5 People You Didn't Know Made All Of Your Favorite Stuff
Just between us, we're starting to suspect that some people go into the movie business solely for the money. We're not saying that every wildly successful Hollywood type is undeserving, but for every George Lucas, there's someone toiling in obscurity who deserves as much credit for inventing our pop culture landscape. People like ...
The "Stacy's Mom" Guy Wrote Every Song You Know From Movies And TV
You probably don't know the name Adam Schlesinger, but if you recall the Fountains of Wayne song "Stacy's Mom," you might have inadvertently cursed it at some point. But you have no idea how much influence he's had on the sounds of your life. The mindlessly catchy hooks of Fountains of Wayne belie the serious chops of their bassist/songwriter, which have been shaping movie and TV soundtracks for two decades.
Which is about how long we're guessing Stacy dealt with confidence issues after this song came out.
His credits stretch from the original music of The Wonders in That Thing You Do, which earned him an Oscar nomination, right through this year, when he was co-writing many of the songs on Crazy Ex-Girlfriend with friend of Cracked Rachel Bloom. In between, he's done songs for everyone from pop stars in high-budget children's movies to award ceremonies. He's also written theme songs or scores for TV shows ranging from Sesame Street to Saturday Night Live. Any time you hear an original song on Netflix, assume it was the "Stacy's Mom" guy.
The Modern Concept Of The Superhero Was Created By Emmuska Orczy
Secret identities are important if you're a superhero. You don't need someone harassing you about stopping the evil Doctor Roboctor when you're just trying to get your laundry done. But while stories of superheroes may be as old as demigods fighting immortal lions, the idea that they would want to hide themselves is relatively recent, only dating back to a 1903 play by a Hungarian-born English woman with the most comic book name we've ever heard: the Baroness Emmuska Orczy.
The Scarlet Pimpernel is about a man named Sir Percy Blakeney, who is described by his wife as "the sleepiest, dullest, most British Britisher that had ever set a pretty woman yawning." And that's one of the nicer summations. The words "fop" and "dim-witted" come up a lot. By night, however, Blakeney is "The Scarlet Pimpernel," a master swordsman, escape artist, and all-around panty-dropper who sails to France to save people from the Reign of Terror.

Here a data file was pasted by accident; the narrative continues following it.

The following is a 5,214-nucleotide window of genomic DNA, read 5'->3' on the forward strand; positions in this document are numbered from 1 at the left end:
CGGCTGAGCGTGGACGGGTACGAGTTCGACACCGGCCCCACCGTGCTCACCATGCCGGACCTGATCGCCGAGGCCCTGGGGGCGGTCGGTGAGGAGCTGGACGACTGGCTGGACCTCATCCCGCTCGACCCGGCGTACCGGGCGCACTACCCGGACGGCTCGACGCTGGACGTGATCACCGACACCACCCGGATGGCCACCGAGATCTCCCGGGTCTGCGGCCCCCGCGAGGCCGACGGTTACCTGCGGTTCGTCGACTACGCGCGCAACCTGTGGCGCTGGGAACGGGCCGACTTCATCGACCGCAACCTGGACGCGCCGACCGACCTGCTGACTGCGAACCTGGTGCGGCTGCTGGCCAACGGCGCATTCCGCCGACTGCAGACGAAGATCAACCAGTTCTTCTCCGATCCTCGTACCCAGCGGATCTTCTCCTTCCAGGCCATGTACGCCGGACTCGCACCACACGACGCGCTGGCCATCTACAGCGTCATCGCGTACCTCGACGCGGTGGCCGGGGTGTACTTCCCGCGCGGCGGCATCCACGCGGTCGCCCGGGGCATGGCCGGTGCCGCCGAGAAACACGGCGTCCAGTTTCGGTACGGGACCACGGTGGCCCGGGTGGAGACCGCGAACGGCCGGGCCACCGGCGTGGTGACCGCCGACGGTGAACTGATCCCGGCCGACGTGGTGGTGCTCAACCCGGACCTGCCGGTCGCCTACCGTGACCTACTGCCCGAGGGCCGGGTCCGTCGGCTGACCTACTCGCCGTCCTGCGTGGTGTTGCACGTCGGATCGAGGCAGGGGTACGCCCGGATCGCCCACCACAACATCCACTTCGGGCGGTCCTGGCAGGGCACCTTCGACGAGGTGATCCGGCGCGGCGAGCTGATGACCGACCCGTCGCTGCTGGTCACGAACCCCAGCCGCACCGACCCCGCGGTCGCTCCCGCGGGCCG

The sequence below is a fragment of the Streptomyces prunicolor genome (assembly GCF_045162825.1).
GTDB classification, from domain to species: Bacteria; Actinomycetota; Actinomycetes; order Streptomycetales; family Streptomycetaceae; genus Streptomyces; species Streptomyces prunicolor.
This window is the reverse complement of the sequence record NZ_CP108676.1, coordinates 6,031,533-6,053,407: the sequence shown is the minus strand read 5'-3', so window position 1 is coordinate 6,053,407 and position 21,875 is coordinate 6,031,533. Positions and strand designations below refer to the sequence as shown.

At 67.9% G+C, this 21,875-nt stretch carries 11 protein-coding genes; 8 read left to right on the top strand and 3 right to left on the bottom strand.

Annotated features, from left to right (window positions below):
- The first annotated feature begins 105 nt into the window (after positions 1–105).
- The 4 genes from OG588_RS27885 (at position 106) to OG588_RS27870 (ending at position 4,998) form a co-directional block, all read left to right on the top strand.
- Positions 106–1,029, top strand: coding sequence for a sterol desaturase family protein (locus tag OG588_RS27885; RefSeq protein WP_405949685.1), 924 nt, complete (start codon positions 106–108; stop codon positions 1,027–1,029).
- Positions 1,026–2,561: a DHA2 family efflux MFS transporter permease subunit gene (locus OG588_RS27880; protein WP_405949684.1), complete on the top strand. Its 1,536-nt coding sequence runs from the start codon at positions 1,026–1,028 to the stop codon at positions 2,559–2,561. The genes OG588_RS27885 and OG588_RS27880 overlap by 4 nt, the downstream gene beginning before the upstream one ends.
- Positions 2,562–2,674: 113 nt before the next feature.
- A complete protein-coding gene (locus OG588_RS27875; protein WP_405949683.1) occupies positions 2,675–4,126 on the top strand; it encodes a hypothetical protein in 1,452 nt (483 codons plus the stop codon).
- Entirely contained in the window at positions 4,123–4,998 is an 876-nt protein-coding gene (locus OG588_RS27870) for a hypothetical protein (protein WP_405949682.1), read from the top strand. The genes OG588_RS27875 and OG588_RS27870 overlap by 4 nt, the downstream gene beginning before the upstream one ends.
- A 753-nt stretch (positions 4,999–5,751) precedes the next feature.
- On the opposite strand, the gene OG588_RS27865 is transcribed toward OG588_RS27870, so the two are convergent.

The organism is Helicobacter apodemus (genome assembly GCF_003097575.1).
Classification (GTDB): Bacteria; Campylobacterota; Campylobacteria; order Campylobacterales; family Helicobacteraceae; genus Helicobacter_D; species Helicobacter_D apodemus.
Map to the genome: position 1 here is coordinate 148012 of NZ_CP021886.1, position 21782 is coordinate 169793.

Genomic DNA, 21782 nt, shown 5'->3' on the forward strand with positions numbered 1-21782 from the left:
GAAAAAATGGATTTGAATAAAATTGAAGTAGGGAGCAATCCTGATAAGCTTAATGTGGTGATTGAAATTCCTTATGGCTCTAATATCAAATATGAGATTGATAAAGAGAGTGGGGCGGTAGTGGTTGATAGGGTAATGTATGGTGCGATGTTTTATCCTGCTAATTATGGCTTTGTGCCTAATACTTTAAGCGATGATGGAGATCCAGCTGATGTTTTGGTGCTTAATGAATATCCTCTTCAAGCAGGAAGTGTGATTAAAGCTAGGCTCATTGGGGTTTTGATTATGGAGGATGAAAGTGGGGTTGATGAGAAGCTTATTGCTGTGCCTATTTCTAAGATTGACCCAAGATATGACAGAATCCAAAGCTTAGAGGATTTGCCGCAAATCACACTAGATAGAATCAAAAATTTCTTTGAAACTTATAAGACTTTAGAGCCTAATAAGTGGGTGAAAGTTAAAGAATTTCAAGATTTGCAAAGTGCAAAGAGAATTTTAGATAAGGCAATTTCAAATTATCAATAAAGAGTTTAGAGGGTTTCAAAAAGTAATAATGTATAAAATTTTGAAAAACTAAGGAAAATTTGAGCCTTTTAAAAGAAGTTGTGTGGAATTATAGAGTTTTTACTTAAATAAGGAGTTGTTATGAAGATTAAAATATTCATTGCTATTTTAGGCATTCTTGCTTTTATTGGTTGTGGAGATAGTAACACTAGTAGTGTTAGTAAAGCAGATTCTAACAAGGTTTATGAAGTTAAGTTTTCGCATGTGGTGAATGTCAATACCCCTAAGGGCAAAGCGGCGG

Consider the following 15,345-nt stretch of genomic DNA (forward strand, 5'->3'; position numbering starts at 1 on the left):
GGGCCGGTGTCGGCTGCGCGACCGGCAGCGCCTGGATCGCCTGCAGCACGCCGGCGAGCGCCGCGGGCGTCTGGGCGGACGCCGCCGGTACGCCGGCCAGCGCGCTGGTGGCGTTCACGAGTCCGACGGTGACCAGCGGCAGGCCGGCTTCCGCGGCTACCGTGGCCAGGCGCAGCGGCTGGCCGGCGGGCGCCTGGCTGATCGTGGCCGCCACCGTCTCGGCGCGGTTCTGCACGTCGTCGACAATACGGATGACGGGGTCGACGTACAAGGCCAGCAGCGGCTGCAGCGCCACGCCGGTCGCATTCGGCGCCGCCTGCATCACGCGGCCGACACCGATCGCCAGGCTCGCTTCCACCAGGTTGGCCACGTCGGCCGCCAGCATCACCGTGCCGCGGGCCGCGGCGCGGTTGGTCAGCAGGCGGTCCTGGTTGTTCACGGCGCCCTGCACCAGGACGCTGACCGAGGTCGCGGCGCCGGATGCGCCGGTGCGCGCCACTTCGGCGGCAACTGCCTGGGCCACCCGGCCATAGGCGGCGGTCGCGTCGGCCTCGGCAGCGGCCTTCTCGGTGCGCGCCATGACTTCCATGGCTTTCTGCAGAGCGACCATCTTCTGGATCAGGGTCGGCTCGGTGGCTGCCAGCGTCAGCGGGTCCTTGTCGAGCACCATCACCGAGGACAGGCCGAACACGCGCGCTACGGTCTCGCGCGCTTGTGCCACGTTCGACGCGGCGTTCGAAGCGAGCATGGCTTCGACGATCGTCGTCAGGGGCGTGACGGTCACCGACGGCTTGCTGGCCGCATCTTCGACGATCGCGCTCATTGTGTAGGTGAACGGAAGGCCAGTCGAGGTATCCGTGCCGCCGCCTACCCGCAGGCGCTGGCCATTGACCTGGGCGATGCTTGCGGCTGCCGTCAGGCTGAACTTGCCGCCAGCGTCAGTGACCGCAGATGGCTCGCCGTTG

Orczy's creation of two polar opposite identities for her hero would be seen again and again in characters like Batman, Zorro, Superman, and the versions of Spider-Man not played by Andrew Garfield. But her plays were performed before largely empty houses. The Scarlet Pimpernel only became popular after he showed up in her novels -- so nothing has changed except the audience's reading level. She went on to write several more books about the Scarlet Pimpernel, the League of the Scarlet Pimpernel, and ancestors of the Scarlet Pimpernel, inadvertently also inventing superhero fatigue.
Dee Bradley Baker Was The Voice Of Your Childhood
Even though you've definitely been hearing it for your entire life, you could be forgiven for not recognizing Dee Bradley Baker's voice. It's not because he brings unique life to each character (although he does). It's more that most of his characters aren't human. Over the course of a 35-year career and a staggering 581 roles, he's been Perry the Platypus, Waddles in Gravity Falls, many of the animal sounds in Dora The Explorer, Appa in Avatar: The Last Airbender, the aliens in Ben 10, and the clones of Star Wars: The Clone Wars, to name a few. Watching him transition from everyone's favorite platypus to everyone's favorite bison is somehow both awesome and disheartening -- like learning Santa Claus isn't real, but only because he's an elaborate decoy set out by ninjas.